Logical questions behind the lottery and preface paradoxes: lossy rules for uncertain inference

Synthese 186 (2):511-529 (2012)
We reflect on lessons that the lottery and preface paradoxes provide for the logic of uncertain inference. One of these lessons is the unreliability of the rule of conjunction of conclusions in such contexts, whether the inferences are probabilistic or qualitative; this leads us to an examination of consequence relations without that rule, the study of other rules that may nevertheless be satisfied in its absence, and a partial rehabilitation of conjunction as a ‘lossy’ rule. A second lesson is the possibility of rational inconsistent belief; this leads us to formulate criteria for deciding when an inconsistent set of beliefs may reasonably be retained.
Keywords Lottery paradox  Preface paradox  Uncertain inference  Conjunction  Rationality  Inconsistency  Lossy rules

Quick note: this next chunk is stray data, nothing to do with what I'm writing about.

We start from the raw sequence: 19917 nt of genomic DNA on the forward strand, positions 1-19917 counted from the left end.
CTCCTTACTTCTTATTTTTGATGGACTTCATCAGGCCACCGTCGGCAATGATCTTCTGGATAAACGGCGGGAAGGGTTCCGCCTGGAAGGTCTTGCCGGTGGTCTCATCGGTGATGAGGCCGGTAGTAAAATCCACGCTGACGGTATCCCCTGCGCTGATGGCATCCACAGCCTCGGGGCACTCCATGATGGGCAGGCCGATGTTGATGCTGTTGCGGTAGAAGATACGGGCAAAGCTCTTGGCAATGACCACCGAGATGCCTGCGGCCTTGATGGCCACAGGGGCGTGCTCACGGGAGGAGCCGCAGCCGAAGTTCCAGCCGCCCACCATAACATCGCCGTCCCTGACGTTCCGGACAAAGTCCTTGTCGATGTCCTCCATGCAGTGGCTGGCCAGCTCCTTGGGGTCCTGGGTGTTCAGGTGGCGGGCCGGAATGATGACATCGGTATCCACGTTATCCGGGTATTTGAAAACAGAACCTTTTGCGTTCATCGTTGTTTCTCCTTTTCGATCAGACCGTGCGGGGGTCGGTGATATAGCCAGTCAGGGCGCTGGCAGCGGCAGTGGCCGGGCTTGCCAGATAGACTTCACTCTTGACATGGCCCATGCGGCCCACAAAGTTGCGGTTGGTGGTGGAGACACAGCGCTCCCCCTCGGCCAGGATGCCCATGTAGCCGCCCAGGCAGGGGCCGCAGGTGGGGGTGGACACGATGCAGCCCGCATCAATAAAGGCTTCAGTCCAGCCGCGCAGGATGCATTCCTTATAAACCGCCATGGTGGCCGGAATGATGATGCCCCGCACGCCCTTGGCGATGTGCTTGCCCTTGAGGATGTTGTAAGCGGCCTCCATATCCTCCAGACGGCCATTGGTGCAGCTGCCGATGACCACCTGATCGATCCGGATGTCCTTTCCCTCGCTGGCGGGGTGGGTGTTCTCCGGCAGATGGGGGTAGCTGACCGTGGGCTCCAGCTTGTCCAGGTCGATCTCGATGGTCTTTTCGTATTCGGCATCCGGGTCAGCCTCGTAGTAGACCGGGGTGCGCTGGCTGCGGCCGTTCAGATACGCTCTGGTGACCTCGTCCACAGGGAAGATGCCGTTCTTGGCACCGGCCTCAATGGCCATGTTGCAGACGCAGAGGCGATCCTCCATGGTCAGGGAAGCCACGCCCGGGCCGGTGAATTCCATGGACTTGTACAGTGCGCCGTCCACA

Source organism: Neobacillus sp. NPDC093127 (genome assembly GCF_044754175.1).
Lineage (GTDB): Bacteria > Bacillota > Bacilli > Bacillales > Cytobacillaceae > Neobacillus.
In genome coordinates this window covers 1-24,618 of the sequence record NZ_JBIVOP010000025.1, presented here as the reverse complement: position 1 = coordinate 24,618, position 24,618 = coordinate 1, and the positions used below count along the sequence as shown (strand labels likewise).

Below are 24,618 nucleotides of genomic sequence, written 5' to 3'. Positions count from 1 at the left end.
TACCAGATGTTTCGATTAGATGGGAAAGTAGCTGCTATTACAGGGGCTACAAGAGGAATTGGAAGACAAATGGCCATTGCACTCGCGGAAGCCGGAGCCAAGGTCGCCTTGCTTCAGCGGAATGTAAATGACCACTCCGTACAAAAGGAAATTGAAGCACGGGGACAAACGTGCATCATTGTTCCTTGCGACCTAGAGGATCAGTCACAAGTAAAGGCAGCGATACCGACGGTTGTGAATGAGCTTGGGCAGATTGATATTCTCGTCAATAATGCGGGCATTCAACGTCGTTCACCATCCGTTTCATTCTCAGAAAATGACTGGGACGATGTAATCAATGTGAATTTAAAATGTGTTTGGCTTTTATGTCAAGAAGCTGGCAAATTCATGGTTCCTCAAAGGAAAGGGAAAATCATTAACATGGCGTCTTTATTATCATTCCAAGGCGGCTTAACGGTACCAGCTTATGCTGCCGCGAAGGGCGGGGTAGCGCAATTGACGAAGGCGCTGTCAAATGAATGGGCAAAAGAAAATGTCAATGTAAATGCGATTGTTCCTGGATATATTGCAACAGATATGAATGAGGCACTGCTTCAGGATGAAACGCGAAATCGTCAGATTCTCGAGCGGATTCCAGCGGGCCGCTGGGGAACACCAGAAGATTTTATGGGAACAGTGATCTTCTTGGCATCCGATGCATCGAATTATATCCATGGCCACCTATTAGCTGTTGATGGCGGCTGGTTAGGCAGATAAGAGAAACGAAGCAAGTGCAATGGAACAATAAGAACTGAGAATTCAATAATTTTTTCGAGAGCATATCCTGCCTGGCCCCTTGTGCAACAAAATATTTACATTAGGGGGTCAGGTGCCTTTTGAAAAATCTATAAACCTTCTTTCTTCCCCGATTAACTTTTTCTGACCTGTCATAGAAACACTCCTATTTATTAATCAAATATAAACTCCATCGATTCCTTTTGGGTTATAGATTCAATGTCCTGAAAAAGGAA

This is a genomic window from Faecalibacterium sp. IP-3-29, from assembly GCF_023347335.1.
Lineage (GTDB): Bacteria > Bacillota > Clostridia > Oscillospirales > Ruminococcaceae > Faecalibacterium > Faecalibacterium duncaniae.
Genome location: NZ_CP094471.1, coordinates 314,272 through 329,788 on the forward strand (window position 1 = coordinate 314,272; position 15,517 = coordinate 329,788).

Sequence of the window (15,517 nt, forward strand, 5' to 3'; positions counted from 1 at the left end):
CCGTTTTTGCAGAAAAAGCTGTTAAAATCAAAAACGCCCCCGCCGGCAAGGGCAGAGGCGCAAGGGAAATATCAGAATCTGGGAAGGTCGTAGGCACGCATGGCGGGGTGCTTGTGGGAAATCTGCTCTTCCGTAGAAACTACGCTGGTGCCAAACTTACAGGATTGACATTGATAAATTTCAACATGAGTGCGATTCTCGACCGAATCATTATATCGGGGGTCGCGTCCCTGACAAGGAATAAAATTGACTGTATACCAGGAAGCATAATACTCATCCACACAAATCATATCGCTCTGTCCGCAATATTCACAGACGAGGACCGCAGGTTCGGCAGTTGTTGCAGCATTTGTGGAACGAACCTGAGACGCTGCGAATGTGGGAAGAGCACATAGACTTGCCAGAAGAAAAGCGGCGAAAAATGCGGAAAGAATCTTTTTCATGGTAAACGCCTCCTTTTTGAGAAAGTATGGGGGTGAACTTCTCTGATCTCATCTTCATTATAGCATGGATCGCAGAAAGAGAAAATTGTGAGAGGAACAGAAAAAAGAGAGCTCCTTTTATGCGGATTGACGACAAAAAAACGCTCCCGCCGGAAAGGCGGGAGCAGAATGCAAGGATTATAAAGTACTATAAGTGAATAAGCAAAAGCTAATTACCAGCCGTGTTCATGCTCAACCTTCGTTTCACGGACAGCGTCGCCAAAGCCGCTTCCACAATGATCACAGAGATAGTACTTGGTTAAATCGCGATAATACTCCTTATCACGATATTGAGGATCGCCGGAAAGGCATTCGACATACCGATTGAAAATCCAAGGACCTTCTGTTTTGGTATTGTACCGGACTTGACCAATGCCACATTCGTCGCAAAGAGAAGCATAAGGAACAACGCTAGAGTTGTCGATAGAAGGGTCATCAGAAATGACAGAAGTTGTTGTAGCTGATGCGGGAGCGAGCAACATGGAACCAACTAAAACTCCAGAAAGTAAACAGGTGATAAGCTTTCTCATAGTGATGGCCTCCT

Categories (categorize this paper)
DOI 10.1007/s11229-011-9997-2
 Save to my reading list
Follow the author(s)
Edit this record
My bibliography
Export citation
Find it on Scholar
Mark as duplicate
Request removal from index
Revision history
Download options
Our Archive

Upload a copy of this paper     Check publisher's policy     Papers currently archived: 30,749
Through your library
References found in this work BETA
A Primer of Probability Logic.Ernest Adams - 1998 - Stanford: Csli Publications.
The Paradox of the Preface.David C. Makinson - 1965 - Analysis 25 (6):205-207.

View all 23 references / Add more references

Citations of this work BETA

Add more citations

Similar books and articles
Added to PP index

Total downloads
92 ( #58,502 of 2,198,095 )

Recent downloads (6 months)
4 ( #61,684 of 2,198,095 )

How can I increase my downloads?

Monthly downloads
My notes
Sign in to use this feature